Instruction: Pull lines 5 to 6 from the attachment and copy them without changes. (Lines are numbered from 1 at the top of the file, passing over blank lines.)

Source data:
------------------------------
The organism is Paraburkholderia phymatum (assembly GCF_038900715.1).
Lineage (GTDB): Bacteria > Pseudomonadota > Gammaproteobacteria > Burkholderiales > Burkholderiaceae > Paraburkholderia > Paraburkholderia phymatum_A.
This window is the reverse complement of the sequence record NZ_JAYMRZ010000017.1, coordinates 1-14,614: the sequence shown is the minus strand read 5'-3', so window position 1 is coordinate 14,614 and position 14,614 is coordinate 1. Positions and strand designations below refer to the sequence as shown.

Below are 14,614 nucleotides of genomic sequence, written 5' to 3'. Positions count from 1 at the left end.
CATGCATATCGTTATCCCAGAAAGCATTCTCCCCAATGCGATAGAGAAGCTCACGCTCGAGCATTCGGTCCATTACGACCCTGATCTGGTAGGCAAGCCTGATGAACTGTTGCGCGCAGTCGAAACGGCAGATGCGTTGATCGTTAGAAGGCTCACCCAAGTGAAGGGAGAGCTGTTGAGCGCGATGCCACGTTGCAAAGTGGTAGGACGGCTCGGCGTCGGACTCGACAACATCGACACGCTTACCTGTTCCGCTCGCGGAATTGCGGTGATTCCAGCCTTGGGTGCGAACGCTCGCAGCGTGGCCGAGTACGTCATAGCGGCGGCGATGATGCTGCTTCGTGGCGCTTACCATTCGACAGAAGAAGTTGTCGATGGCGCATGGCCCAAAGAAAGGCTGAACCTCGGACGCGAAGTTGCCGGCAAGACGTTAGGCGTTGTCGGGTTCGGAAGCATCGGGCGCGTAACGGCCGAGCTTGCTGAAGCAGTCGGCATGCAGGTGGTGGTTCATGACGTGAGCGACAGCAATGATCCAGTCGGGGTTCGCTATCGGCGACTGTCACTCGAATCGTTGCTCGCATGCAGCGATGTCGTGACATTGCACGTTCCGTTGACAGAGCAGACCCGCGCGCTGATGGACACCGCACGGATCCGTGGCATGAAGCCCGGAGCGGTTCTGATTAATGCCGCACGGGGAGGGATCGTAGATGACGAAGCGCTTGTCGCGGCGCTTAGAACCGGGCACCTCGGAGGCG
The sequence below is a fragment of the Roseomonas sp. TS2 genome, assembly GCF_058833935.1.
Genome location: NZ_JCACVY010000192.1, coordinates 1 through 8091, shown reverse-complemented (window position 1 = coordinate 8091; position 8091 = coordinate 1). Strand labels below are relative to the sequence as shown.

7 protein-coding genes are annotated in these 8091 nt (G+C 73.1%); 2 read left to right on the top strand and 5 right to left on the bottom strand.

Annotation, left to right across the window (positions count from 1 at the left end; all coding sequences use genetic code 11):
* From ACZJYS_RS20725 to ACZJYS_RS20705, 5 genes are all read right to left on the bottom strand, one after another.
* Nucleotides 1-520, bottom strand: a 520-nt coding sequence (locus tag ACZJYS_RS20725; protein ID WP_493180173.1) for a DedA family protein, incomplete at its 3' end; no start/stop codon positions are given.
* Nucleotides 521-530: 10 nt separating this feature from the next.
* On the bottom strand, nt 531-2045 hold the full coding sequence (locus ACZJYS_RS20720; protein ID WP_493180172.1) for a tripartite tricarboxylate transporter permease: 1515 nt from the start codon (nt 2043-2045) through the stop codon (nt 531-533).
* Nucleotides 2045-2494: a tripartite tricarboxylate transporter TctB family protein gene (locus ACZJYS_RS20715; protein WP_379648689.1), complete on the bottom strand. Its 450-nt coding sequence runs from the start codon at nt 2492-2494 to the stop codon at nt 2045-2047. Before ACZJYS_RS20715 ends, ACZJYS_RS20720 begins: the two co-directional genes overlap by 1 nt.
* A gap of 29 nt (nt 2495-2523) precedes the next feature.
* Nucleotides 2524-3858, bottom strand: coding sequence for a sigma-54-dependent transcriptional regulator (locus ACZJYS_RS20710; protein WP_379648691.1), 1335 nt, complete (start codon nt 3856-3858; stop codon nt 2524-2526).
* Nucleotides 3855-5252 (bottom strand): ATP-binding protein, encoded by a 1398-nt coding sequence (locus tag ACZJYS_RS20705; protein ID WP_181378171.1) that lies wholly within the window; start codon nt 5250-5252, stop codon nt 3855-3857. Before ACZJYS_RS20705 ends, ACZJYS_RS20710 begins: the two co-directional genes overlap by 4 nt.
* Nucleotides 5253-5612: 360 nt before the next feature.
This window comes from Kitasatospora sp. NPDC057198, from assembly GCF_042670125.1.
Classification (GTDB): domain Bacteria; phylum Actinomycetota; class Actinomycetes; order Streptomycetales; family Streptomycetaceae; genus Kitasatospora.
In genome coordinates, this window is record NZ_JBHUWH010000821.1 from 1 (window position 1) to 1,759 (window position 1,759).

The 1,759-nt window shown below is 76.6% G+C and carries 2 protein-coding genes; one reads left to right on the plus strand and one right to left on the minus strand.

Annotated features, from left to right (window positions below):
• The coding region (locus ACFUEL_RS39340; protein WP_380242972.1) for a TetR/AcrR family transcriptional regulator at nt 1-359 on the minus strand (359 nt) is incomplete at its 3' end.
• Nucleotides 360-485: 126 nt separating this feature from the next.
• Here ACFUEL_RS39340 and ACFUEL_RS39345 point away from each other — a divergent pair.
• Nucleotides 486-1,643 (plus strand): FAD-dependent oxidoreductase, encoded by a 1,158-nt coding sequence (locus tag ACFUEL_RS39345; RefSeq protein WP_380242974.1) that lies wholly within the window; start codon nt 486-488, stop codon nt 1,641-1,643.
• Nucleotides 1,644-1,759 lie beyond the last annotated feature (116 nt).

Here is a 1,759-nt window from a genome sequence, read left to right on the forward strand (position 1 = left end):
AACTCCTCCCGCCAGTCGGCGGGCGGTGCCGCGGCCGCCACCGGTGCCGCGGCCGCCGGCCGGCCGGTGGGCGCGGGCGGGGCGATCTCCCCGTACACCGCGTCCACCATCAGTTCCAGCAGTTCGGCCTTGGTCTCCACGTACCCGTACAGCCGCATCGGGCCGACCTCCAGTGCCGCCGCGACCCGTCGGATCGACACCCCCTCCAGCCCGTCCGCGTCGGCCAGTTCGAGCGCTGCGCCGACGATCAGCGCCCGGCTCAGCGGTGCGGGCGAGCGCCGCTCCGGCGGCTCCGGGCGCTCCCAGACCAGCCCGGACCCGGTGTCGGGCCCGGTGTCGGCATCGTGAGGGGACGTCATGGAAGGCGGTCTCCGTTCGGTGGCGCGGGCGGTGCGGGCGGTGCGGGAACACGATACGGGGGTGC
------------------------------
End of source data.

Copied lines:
CATGCATATCGTTATCCCAGAAAGCATTCTCCCCAATGCGATAGAGAAGCTCACGCTCGAGCATTCGGTCCATTACGACCCTGATCTGGTAGGCAAGCCTGATGAACTGTTGCGCGCAGTCGAAACGGCAGATGCGTTGATCGTTAGAAGGCTCACCCAAGTGAAGGGAGAGCTGTTGAGCGCGATGCCACGTTGCAAAGTGGTAGGACGGCTCGGCGTCGGACTCGACAACATCGACACGCTTACCTGTTCCGCTCGCGGAATTGCGGTGATTCCAGCCTTGGGTGCGAACGCTCGCAGCGTGGCCGAGTACGTCATAGCGGCGGCGATGATGCTGCTTCGTGGCGCTTACCATTCGACAGAAGAAGTTGTCGATGGCGCATGGCCCAAAGAAAGGCTGAACCTCGGACGCGAAGTTGCCGGCAAGACGTTAGGCGTTGTCGGGTTCGGAAGCATCGGGCGCGTAACGGCCGAGCTTGCTGAAGCAGTCGGCATGCAGGTGGTGGTTCATGACGTGAGCGACAGCAATGATCCAGTCGGGGTTCGCTATCGGCGACTGTCACTCGAATCGTTGCTCGCATGCAGCGATGTCGTGACATTGCACGTTCCGTTGACAGAGCAGACCCGCGCGCTGATGGACACCGCACGGATCCGTGGCATGAAGCCCGGAGCGGTTCTGATTAATGCCGCACGGGGAGGGATCGTAGATGACGAAGCGCTTGTCGCGGCGCTTAGAACCGGGCACCTCGGAGGCG
The sequence below is a fragment of the Roseomonas sp. TS2 genome, assembly GCF_058833935.1.